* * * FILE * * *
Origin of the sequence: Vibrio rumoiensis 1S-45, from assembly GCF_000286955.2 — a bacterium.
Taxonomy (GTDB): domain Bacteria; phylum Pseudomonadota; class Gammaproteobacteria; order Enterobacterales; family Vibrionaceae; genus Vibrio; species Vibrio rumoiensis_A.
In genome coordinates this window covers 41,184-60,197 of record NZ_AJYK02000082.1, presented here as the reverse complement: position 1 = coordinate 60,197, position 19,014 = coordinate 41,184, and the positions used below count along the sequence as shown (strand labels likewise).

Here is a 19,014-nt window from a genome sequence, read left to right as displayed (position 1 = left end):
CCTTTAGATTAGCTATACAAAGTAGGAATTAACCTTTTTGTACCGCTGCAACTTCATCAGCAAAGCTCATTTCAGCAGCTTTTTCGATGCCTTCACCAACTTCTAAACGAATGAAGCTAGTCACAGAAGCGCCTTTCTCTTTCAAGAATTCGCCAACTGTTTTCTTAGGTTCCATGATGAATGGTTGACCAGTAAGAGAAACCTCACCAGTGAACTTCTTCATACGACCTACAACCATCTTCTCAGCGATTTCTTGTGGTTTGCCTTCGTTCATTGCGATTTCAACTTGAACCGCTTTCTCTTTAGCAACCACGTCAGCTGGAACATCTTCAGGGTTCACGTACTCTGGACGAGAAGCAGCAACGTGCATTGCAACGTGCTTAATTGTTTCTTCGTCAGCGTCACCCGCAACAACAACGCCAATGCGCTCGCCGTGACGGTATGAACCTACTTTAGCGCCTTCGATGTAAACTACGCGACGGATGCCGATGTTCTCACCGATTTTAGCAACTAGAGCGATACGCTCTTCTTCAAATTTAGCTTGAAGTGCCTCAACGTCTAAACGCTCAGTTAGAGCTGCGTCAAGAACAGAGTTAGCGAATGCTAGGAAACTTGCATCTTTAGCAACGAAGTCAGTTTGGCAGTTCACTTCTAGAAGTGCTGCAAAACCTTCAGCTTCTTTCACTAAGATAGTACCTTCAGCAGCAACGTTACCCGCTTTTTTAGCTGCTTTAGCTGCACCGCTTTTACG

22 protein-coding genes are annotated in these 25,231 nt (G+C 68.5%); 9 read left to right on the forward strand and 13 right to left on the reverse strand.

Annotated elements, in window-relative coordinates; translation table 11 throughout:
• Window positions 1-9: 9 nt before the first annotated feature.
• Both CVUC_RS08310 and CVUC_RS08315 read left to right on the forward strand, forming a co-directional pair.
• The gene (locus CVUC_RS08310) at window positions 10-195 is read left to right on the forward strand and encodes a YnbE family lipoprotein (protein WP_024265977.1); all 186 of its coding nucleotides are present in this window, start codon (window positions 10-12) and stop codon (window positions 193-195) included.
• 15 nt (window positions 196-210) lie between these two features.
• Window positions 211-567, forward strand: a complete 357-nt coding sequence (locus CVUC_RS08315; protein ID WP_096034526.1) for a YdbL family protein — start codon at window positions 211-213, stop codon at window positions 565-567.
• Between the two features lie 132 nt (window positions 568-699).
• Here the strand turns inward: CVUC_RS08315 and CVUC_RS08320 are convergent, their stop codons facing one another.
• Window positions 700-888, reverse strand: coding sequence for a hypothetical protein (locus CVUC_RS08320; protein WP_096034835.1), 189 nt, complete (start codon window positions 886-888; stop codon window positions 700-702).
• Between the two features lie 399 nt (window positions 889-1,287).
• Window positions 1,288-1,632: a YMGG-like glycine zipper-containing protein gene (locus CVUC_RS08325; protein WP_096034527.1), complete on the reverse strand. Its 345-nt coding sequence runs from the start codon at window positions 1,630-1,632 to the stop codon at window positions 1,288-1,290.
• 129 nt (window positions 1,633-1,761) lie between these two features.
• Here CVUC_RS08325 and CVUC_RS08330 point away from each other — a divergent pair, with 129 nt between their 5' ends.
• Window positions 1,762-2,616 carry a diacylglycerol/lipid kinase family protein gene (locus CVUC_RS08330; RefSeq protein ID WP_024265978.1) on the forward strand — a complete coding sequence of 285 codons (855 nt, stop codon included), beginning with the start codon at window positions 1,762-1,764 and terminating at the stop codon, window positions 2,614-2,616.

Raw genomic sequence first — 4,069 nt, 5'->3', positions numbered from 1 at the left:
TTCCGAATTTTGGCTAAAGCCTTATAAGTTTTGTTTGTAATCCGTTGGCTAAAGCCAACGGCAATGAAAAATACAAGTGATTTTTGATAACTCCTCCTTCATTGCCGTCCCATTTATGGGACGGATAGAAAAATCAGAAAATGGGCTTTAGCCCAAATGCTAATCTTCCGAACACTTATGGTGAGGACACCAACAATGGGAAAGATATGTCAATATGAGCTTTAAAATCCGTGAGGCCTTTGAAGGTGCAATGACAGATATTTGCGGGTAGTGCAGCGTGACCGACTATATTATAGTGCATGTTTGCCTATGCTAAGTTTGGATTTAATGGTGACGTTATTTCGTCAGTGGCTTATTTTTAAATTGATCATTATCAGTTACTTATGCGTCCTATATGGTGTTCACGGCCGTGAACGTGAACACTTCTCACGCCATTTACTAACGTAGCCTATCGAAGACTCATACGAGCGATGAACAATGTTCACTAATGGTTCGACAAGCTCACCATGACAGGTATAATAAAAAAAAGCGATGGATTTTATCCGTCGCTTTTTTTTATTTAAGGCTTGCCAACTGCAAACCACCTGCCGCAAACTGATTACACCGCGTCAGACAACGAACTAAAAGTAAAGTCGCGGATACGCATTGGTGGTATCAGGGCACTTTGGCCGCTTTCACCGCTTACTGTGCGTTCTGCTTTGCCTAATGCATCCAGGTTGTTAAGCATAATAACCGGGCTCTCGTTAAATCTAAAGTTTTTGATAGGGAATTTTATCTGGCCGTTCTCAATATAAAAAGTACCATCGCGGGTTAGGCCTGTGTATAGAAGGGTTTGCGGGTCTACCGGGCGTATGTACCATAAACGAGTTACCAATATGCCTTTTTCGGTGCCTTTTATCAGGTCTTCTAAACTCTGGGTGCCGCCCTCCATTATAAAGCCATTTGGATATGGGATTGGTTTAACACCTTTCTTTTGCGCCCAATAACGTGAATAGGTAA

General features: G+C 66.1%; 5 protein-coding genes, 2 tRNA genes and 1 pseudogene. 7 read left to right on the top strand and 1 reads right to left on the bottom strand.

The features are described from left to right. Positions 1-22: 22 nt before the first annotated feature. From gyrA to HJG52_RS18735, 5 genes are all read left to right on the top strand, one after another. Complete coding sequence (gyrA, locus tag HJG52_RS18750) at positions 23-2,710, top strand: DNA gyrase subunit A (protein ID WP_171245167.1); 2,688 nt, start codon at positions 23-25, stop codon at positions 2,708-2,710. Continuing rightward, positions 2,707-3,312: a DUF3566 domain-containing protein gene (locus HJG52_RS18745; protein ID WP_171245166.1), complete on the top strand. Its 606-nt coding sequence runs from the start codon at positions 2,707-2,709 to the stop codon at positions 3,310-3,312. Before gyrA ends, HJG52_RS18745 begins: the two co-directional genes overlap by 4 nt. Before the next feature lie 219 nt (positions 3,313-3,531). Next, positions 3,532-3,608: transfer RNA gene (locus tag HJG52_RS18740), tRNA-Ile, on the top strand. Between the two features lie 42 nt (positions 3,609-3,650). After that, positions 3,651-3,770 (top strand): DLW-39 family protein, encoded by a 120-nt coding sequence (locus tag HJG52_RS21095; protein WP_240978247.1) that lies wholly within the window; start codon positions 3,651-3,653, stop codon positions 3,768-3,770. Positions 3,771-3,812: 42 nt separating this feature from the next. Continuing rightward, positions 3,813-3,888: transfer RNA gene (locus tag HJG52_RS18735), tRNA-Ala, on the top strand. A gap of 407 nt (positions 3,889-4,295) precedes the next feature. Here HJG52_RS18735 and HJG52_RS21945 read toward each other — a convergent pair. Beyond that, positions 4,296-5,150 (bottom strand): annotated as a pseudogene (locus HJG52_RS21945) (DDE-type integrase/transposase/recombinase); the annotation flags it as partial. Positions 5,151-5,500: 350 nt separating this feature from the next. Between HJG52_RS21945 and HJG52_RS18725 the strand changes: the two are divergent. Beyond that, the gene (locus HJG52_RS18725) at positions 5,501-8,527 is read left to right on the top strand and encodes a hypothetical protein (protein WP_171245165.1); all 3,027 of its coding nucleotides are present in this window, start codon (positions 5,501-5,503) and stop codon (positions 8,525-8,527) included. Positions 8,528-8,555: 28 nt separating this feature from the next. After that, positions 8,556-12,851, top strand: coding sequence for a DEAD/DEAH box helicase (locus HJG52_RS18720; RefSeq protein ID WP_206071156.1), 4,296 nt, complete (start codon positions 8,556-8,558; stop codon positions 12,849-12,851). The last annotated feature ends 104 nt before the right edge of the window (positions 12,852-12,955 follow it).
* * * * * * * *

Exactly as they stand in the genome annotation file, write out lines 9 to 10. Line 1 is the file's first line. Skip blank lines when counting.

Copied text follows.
• Both CVUC_RS08310 and CVUC_RS08315 read left to right on the forward strand, forming a co-directional pair.
• The gene (locus CVUC_RS08310) at window positions 10-195 is read left to right on the forward strand and encodes a YnbE family lipoprotein (protein WP_024265977.1); all 186 of its coding nucleotides are present in this window, start codon (window positions 10-12) and stop codon (window positions 193-195) included.